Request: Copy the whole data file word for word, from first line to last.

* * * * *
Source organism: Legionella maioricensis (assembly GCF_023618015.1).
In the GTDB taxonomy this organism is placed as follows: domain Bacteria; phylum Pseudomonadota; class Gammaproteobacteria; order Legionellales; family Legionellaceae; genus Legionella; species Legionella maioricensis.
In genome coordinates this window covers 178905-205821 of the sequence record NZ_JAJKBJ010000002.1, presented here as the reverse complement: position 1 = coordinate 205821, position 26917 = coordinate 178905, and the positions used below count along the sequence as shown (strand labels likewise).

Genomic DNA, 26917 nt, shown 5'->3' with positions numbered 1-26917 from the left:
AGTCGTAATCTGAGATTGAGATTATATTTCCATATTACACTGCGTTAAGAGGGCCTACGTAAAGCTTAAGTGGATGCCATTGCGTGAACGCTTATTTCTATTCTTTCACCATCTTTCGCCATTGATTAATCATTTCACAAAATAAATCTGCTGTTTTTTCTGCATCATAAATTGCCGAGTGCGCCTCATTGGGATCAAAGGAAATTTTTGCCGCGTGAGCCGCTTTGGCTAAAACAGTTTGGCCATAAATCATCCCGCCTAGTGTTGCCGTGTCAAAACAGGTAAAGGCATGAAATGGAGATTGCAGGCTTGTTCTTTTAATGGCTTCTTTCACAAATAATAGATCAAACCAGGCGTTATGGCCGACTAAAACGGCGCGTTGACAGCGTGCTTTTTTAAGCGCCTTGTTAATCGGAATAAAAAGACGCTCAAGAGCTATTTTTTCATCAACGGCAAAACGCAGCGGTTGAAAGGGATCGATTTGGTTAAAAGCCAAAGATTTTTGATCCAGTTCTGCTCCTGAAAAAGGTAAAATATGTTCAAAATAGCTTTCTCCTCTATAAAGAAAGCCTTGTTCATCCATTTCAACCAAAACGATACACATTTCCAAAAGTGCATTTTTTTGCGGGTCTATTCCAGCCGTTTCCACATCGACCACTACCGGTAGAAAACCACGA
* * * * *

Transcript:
Source organism: Legionella maioricensis (assembly GCF_023618015.1).
In the GTDB taxonomy this organism is placed as follows: domain Bacteria; phylum Pseudomonadota; class Gammaproteobacteria; order Legionellales; family Legionellaceae; genus Legionella; species Legionella maioricensis.
In genome coordinates this window covers 178905-205821 of the sequence record NZ_JAJKBJ010000002.1, presented here as the reverse complement: position 1 = coordinate 205821, position 26917 = coordinate 178905, and the positions used below count along the sequence as shown (strand labels likewise).

Genomic DNA, 26917 nt, shown 5'->3' with positions numbered 1-26917 from the left:
AGTCGTAATCTGAGATTGAGATTATATTTCCATATTACACTGCGTTAAGAGGGCCTACGTAAAGCTTAAGTGGATGCCATTGCGTGAACGCTTATTTCTATTCTTTCACCATCTTTCGCCATTGATTAATCATTTCACAAAATAAATCTGCTGTTTTTTCTGCATCATAAATTGCCGAGTGCGCCTCATTGGGATCAAAGGAAATTTTTGCCGCGTGAGCCGCTTTGGCTAAAACAGTTTGGCCATAAATCATCCCGCCTAGTGTTGCCGTGTCAAAACAGGTAAAGGCATGAAATGGAGATTGCAGGCTTGTTCTTTTAATGGCTTCTTTCACAAATAATAGATCAAACCAGGCGTTATGGCCGACTAAAACGGCGCGTTGACAGCGTGCTTTTTTAAGCGCCTTGTTAATCGGAATAAAAAGACGCTCAAGAGCTATTTTTTCATCAACGGCAAAACGCAGCGGTTGAAAGGGATCGATTTGGTTAAAAGCCAAAGATTTTTGATCCAGTTCTGCTCCTGAAAAAGGTAAAATATGTTCAAAATAGCTTTCTCCTCTATAAAGAAAGCCTTGTTCATCCATTTCAACCAAAACGATACACATTTCCAAAAGTGCATTTTTTTGCGGGTCTATTCCAGCCGTTTCCACATCGACCACTACCGGTAGAAAACCACGA